Hamlet And Insanity

Hamlet And Insanity “I am but mad north-north-west: when the wind is southerly I know a hawk from a handsaw” (2.2.338-9). This is a classic example of the “wild and whirling words” (1.5.133) with which Hamlet hopes to persuade people to believe that he is mad. These words, however, prove that beneath his “antic disposition,” Hamlet is very sane indeed. Hamlet is saying that he knows a hunting hawk from a hunted “handsaw” or heron in other words, that, very far form being mad, he is perfectly capable of recognizing his enemies. Beneath his strange choice of imagery involving points of the compass, the weather, and hunting birds, he is announcing that he is calculatedly choosing the times when to appear mad.

The dictionary defines sanity as “soundness of mind” and I will prove that Hamlet is sane through many examples that show of his soundness of the mind. Hamlet warned his friends he intended to fake madness, but Gertrude as well as Claudius saw through it, and even the slightly dull-witted Polonius was suspicious. His public face is one of insanity however, in his private moments of soliloquy, through his confidences to Horatio, and in his careful plans of action, we see that his madness is assumed. Samuel Johnson, a well respected author , has “no doubt that the heros madness..was merely pretended”(Neill, 309). After the Ghosts first appearance to Hamlet, Hamlet decides that when he finds it suitable or advantageous to him, he will put on a mask of madness so to speak. He confides to Horatio that when he finds the occasion appropriate, he will “put an antic disposition on” (1.5.172).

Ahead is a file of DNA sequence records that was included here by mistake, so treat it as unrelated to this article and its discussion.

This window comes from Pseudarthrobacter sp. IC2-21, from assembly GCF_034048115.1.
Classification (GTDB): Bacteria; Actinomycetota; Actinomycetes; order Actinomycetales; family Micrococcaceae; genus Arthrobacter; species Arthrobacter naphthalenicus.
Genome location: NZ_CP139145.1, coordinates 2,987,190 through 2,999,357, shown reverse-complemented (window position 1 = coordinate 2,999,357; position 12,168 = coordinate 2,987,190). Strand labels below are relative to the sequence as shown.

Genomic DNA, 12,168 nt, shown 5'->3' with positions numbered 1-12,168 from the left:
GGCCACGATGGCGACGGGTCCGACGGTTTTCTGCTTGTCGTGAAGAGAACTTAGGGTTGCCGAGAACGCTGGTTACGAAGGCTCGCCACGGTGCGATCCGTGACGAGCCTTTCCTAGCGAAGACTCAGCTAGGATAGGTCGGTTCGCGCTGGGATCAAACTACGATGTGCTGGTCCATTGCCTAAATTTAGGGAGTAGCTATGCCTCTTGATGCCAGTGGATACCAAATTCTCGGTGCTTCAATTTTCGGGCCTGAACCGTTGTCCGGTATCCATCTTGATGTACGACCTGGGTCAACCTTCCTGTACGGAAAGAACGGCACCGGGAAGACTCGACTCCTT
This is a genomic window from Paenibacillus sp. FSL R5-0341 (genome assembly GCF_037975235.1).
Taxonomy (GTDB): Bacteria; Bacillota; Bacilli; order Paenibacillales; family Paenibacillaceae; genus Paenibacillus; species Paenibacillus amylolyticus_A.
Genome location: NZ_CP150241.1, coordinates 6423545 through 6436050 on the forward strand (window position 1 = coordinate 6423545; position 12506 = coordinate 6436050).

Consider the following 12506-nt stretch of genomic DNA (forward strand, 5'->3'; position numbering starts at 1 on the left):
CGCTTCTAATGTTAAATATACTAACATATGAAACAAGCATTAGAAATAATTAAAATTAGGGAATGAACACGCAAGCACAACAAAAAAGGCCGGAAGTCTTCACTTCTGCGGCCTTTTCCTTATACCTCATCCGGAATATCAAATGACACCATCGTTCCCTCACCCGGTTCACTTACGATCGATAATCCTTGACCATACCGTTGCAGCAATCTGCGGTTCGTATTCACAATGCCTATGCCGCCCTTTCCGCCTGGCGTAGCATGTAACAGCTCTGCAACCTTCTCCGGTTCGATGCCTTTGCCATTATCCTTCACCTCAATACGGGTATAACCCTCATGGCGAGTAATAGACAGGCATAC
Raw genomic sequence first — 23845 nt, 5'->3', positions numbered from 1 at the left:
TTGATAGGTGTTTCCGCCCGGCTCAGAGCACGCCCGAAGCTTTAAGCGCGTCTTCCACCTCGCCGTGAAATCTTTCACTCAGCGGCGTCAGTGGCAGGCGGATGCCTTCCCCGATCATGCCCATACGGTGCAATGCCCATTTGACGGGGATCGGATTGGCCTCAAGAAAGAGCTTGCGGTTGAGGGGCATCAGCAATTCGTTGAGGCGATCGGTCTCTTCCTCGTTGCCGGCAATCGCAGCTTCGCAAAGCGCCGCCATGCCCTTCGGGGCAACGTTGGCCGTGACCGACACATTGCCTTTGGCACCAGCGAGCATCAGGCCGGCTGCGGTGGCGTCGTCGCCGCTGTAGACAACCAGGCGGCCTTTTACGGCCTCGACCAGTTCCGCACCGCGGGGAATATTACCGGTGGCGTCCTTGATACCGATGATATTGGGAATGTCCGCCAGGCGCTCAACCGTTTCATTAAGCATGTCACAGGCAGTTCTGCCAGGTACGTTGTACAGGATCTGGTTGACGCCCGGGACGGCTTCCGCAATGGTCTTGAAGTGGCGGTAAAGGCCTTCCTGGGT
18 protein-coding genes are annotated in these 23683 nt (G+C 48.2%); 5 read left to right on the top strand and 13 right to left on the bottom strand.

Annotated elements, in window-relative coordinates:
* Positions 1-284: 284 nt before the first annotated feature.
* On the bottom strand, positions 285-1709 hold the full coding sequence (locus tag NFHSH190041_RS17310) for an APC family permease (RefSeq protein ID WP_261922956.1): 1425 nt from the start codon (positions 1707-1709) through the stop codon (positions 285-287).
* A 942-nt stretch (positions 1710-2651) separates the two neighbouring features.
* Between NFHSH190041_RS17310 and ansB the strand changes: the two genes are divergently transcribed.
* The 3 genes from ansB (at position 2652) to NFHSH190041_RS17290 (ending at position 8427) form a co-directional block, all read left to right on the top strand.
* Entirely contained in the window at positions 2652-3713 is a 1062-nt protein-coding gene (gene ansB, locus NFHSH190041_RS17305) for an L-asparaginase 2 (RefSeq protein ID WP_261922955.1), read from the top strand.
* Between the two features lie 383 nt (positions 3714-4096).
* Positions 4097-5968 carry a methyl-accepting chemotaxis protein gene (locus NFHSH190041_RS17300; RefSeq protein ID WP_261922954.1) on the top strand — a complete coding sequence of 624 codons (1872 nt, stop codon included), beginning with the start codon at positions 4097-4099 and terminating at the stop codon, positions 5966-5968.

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Mark Van Doren poins out in his book “Shakespeare,” that Hamlets “antic disposition” is used”as a device for seeming mad” (162). This strategy gives Hamlet a chance to find proof of Claudius guilt and to contemplate his revenge tactic. Although he has sworn to avenge his fathers murder, he is not sure of the Ghosts origins: “The spirit that I have seen / May be the devil” (2.2.541-2). He uses his apparent madness as a delaying tactic to buy time in which to discover whether the Ghosts tale of murder is true and to decide how to handle the situation. At the same time, he wants to appear unthreatening and harmless so that people will divulge information to him, much in the same way that an adult will talk about an important secret in the presence of a young child.